Wildflower Wednesday: Helianthus porteri
Bright yellow blooms are definitely a trend in our autumn garden and this beauty, Stone Mountain Daisy (Helianthus porteri) is a stunner.
Also known as Confederate Daisy, this wildflower grows in granite outcrops within a 60 mile radius of our most infamous granite outcrop, Stone Mountain. This glorious flower is in bloom this month and is celebrated at the Yellow Daisy Festival, held every September at Stone Mountain, an arts & crafts event that just celebrated its 50th anniversary.
|typical granite outcrop habitat (Thompson Mill Arboretum) where Helianthus porteri grows|
Discovered in 1846, this reseeding annual will grow anywhere on Piedmont granite outcrops, where there is sufficient soil (not much!) and water. Peaking out from rock crevices and small cracks, providing an explosion of color, this daisy dances in delight.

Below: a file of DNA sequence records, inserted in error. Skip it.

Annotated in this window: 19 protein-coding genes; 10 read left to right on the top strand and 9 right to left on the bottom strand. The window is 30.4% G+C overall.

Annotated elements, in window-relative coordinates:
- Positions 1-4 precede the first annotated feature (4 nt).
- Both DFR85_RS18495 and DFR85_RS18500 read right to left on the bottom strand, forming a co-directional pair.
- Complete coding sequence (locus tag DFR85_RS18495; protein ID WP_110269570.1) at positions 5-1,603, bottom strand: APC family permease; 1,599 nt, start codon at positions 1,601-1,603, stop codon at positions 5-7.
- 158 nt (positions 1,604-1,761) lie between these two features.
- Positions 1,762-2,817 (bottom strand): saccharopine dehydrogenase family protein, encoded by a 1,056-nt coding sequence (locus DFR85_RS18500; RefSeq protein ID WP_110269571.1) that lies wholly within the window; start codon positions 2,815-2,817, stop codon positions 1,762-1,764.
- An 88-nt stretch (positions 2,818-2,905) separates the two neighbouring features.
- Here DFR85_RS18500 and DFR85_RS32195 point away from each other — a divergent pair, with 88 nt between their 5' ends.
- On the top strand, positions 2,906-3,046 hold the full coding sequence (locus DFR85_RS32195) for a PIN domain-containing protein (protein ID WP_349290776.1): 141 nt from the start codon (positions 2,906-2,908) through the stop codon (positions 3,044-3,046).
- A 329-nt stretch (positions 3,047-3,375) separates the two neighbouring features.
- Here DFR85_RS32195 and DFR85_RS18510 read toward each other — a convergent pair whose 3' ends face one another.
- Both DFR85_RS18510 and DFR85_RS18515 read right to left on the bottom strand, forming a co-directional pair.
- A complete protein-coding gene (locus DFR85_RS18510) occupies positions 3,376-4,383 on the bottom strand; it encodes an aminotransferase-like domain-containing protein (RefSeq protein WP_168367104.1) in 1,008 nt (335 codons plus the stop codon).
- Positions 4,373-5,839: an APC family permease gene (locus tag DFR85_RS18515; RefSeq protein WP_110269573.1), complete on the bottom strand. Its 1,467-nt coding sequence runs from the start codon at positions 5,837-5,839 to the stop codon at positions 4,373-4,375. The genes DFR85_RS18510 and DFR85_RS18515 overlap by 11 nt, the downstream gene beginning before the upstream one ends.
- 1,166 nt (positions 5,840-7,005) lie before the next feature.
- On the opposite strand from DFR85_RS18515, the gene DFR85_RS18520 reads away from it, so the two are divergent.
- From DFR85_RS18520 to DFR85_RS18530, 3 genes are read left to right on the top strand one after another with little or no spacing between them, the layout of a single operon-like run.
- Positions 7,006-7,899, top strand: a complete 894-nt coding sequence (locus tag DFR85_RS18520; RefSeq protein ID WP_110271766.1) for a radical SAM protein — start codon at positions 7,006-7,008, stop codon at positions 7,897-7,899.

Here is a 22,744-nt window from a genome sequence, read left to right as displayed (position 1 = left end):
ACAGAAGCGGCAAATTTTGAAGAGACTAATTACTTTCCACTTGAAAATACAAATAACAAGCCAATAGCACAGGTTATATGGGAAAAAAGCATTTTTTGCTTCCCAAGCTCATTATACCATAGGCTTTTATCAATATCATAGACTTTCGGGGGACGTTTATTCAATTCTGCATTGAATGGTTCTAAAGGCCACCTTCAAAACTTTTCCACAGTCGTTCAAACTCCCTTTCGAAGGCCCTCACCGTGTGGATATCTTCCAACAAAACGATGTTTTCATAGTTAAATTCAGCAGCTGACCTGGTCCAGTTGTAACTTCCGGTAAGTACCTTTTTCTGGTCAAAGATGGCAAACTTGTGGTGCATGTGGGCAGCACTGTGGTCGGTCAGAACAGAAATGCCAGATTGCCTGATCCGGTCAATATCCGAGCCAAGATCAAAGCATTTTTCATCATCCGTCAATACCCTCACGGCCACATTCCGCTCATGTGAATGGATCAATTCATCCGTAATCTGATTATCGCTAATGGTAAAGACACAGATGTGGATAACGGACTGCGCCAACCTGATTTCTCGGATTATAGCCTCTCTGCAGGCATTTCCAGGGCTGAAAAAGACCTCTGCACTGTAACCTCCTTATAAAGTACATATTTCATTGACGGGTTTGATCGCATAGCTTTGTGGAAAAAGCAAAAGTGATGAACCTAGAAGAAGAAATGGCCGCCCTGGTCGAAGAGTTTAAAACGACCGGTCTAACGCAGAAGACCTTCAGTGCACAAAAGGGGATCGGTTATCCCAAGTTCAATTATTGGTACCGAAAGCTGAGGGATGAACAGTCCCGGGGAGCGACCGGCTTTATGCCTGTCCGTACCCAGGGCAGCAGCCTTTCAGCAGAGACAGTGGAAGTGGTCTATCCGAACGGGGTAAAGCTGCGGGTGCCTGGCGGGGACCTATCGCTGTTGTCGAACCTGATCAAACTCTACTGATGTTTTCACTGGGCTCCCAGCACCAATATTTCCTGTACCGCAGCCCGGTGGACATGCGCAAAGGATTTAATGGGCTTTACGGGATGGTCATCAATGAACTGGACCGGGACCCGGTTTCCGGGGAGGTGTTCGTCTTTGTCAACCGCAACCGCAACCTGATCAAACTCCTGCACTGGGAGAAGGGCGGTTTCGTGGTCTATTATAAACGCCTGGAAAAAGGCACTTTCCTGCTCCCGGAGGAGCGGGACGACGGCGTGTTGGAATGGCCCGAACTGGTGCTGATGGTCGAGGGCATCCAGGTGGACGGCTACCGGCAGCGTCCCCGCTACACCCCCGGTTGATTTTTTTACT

Bees and small butterflies are often found visiting, drinking nectar from the blooms. The flower heads are 1-2" wide and have 7-8 yellow ray flowers and a central disk of tiny, yellow flowers. After pollination, seeds will set later in the fall and germinate as early as February.
In our garden we planted it at the edge of our driveway, welcoming all those who drive by. Surrounded by a few boulders and in direct sunlight, it feels right at home.
|street view toward our driveway|
Helianthus porteri, is only found growing in four southeastern states (Georgia, Alabama, South Carolina and North Carolina) but this spectacular Georgia wildflower is worth sharing. I'm joining Clay and Limestone, for Wildflower Wednesday, a once a month celebration of our native flora.